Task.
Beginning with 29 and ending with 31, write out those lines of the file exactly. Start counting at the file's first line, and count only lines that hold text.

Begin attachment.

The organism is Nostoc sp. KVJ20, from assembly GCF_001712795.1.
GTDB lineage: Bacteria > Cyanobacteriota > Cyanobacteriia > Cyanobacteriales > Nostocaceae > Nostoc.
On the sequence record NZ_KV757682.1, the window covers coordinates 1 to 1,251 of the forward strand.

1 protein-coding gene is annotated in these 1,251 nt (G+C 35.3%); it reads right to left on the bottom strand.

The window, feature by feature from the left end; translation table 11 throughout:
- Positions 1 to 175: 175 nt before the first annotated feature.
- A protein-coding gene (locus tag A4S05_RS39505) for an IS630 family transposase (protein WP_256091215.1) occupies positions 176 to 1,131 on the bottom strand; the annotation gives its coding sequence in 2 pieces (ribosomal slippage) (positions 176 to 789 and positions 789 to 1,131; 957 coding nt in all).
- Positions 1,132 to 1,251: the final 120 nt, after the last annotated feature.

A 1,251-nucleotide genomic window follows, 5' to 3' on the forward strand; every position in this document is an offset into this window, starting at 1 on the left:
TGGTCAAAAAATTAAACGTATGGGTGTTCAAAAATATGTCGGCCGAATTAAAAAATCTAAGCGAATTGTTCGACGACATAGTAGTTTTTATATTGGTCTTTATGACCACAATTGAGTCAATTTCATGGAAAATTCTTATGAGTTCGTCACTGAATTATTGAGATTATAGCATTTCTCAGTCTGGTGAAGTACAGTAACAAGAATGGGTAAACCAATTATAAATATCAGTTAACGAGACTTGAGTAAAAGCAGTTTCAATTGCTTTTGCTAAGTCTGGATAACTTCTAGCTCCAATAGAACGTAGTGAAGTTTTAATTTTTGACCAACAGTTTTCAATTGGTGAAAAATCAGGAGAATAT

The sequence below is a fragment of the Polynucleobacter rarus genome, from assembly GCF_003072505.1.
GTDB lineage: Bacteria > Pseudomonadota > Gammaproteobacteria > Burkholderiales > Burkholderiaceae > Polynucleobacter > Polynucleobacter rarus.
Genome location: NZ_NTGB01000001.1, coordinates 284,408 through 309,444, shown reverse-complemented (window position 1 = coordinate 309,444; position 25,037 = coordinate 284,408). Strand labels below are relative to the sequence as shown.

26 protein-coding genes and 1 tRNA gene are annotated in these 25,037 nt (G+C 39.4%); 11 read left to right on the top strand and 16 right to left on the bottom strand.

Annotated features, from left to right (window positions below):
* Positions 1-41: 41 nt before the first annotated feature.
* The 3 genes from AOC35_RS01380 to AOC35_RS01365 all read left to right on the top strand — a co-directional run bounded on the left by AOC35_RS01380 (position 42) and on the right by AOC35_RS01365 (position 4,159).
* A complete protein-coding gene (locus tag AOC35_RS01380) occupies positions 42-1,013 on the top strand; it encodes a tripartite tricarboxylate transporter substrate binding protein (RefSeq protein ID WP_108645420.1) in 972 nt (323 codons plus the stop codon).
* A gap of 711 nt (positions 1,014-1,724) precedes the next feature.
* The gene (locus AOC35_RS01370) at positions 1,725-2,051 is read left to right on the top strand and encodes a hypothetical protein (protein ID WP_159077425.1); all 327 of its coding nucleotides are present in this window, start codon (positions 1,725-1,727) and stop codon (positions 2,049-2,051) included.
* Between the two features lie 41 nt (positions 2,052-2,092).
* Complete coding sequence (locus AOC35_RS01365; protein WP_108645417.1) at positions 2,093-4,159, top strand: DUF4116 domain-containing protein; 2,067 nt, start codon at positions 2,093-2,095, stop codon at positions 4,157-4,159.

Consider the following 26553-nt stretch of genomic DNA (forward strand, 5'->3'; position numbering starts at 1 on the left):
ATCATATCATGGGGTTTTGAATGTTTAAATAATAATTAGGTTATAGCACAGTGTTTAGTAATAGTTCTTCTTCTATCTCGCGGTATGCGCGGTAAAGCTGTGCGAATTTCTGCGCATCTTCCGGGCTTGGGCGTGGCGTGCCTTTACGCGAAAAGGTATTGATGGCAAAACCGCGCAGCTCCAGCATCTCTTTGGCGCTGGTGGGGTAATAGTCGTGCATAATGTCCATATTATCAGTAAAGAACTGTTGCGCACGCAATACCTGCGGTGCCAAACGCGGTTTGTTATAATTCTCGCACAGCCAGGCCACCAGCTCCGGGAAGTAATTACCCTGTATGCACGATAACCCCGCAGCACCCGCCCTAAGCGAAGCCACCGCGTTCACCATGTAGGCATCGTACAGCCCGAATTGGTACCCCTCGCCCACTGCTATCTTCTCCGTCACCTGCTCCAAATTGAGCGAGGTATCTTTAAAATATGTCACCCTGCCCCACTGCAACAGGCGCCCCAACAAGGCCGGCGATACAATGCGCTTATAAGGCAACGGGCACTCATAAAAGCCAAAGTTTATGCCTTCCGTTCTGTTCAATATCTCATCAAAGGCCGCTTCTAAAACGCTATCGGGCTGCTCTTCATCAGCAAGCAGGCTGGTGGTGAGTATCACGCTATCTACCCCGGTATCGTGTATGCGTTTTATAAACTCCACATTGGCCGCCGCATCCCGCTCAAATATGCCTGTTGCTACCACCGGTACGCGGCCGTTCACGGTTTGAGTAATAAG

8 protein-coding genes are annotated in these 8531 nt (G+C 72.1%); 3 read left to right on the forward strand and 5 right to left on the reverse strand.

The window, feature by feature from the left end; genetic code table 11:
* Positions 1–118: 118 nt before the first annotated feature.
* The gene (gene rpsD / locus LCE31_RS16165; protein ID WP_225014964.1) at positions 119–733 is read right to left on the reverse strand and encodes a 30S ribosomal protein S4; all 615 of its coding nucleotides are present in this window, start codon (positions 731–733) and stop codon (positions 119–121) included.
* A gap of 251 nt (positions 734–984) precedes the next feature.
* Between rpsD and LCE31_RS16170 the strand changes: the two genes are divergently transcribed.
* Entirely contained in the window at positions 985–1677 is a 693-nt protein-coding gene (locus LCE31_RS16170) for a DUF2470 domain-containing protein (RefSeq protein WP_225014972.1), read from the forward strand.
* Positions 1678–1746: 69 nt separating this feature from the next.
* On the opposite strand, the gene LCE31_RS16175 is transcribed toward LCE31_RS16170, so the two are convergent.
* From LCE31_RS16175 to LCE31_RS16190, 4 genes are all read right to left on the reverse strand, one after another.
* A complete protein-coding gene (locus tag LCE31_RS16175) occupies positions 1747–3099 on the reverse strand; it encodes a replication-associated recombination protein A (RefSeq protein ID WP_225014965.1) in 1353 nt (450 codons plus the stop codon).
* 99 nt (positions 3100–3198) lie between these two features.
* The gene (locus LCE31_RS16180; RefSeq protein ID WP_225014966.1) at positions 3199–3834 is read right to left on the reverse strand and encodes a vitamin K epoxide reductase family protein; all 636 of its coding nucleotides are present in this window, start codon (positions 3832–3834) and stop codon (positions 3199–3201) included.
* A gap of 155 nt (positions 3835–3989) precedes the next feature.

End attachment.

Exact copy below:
* A gap of 251 nt (positions 734–984) precedes the next feature.
* Between rpsD and LCE31_RS16170 the strand changes: the two genes are divergently transcribed.
* Entirely contained in the window at positions 985–1677 is a 693-nt protein-coding gene (locus LCE31_RS16170) for a DUF2470 domain-containing protein (RefSeq protein WP_225014972.1), read from the forward strand.